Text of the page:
Scenario A: Transport in Cities
In 1951 New York city traffic looked like this:
And two generations later in 2011 it looked like this
Scenario B: Electronic Transport
In 1951 a computer looked like this:
And in 2011 it looked like this:
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What’s the point?
To get a grip on this striking comparison, a first step might usefully be to take note of the fact while Scenario A has steadily declined world-wide over the last two generations, Scenario B has seen an unimaginable increase in efficiency and sheer power on the order of trillions of times.
Now some may conclude that this difference is a result of the fact that we have not applied enough technology to Scenario A. I would beg to differ. It is because we have not applied enough brains.
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About the editor:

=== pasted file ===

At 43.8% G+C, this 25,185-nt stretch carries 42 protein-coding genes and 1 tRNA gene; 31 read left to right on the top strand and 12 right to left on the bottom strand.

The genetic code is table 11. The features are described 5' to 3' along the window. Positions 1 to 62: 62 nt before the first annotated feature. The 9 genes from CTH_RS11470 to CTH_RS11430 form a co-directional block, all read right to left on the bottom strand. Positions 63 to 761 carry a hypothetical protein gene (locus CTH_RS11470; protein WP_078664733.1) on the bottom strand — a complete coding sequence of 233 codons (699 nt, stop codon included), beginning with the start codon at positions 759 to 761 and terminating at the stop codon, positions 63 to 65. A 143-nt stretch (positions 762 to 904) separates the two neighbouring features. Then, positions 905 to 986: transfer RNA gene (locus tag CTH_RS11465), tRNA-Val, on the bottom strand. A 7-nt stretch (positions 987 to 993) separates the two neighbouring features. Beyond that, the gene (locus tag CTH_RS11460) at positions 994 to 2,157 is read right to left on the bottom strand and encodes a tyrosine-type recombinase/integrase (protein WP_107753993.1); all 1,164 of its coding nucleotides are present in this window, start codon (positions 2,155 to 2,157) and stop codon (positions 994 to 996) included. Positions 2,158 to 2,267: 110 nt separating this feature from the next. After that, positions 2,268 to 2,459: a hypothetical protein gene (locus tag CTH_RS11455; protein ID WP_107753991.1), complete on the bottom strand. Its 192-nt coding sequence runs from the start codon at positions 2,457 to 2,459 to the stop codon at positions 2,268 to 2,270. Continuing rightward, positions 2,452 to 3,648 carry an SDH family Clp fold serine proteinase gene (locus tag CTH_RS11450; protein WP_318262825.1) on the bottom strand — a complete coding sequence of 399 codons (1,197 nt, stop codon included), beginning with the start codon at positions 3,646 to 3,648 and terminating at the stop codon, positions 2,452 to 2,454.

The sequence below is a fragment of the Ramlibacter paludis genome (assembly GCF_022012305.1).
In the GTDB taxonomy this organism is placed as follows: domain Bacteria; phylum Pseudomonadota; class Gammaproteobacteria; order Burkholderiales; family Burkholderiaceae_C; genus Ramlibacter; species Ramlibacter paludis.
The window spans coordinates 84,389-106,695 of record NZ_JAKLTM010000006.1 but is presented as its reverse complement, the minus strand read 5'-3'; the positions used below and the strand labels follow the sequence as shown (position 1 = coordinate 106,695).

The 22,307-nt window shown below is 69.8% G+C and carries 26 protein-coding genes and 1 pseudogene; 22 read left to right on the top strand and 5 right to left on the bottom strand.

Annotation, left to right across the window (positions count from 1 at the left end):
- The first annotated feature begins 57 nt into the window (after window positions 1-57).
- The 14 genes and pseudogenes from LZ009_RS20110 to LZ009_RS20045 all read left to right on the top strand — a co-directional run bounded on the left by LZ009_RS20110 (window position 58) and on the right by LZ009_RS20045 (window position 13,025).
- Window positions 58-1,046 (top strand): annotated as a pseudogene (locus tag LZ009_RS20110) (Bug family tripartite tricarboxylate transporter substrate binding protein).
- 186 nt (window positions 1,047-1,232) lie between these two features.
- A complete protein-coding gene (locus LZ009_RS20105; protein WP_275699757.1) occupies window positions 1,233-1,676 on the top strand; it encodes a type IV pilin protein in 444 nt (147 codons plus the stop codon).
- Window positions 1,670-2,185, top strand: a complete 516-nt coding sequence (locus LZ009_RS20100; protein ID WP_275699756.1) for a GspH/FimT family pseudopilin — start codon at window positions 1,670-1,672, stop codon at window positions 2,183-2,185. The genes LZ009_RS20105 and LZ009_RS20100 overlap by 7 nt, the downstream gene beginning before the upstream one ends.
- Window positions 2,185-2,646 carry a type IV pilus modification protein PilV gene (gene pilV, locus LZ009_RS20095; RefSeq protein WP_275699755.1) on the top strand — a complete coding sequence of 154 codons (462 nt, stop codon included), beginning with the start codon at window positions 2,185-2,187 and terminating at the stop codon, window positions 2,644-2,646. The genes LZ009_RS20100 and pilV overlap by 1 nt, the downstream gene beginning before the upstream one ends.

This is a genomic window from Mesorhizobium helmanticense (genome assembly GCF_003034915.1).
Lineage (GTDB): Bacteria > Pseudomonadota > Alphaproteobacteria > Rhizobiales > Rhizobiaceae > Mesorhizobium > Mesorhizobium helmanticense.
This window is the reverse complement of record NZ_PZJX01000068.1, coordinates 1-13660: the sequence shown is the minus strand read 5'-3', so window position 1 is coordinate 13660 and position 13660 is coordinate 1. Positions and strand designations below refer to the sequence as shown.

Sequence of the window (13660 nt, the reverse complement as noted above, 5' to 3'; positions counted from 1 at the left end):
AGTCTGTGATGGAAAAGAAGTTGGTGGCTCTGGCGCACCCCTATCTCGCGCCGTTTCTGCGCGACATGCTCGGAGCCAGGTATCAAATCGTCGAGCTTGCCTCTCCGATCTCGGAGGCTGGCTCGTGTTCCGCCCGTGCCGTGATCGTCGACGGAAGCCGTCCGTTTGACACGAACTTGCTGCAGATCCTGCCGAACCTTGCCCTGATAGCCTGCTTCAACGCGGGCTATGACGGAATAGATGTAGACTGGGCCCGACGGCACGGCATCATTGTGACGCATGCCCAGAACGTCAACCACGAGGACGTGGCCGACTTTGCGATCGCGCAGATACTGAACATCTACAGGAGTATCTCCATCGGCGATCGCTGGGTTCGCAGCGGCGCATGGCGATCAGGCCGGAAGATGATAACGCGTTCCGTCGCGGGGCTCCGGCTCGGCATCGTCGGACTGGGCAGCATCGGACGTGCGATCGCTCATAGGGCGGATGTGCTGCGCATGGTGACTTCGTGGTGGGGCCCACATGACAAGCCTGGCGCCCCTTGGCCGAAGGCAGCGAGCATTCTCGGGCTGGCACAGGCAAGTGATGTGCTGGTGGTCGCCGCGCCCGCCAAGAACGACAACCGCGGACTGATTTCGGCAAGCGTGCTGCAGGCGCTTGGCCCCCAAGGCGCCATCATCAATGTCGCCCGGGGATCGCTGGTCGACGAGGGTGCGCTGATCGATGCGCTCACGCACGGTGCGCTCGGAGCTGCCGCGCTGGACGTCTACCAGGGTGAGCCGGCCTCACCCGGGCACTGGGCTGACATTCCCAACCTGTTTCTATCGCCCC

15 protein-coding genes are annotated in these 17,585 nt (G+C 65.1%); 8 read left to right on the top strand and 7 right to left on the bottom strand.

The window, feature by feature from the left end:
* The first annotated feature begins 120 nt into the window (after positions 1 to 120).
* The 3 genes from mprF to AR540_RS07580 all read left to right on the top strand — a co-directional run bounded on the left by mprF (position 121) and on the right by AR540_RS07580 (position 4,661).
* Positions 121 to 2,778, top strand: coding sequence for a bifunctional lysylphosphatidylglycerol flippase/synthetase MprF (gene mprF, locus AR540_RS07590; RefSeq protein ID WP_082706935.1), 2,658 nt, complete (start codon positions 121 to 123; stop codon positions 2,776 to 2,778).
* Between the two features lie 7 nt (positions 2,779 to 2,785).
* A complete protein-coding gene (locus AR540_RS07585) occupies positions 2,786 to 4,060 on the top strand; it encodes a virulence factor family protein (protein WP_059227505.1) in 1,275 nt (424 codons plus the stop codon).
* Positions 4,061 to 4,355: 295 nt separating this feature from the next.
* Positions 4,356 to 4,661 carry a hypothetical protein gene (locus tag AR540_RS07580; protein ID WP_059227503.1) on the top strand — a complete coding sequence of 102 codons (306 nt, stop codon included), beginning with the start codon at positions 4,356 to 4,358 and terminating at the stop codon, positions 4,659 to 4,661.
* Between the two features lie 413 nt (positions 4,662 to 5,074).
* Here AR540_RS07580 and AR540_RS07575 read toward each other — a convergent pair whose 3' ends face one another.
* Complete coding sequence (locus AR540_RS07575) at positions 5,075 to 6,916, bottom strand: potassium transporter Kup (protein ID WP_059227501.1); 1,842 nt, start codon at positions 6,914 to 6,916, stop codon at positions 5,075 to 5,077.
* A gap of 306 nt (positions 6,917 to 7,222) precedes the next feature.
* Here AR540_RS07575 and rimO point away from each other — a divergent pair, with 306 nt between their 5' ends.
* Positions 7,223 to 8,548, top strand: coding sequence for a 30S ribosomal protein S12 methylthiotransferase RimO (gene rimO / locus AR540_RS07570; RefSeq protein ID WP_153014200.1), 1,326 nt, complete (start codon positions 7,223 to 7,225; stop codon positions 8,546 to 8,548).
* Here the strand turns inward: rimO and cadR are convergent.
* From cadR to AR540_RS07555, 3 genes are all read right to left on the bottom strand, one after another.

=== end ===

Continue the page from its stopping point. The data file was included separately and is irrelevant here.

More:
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Bio: Trained as a development economist, Eric Britton is a sustainability activist, Distinguished Professor of Sustainable Development at the Institut Supérieur de Gestion in Paris, and managing director of EcoPlan International, an independent advisory network providing strategic counsel for government and business on policy and decision issues involving complex systems, social-technical change and sustainable development. His latest work focuses on the subject of equity, economy and efficiency in city transport and public space, and helping governments to ask the right questions and find practical solutions to urging climate, mobility, life quality and job creation issues. Founding editor of World Streets and the Journal of World Transport Policy and Practice, his forthcoming book, “Contradictions: Toward a General Theory of Transport in Cities”, is being presented, discussed and critiqued in a series of international conferences, master classes, peer reviews and media events in Asia, Europe and Africa over 2016. - - > More: http://wp.me/PsKUY-2p7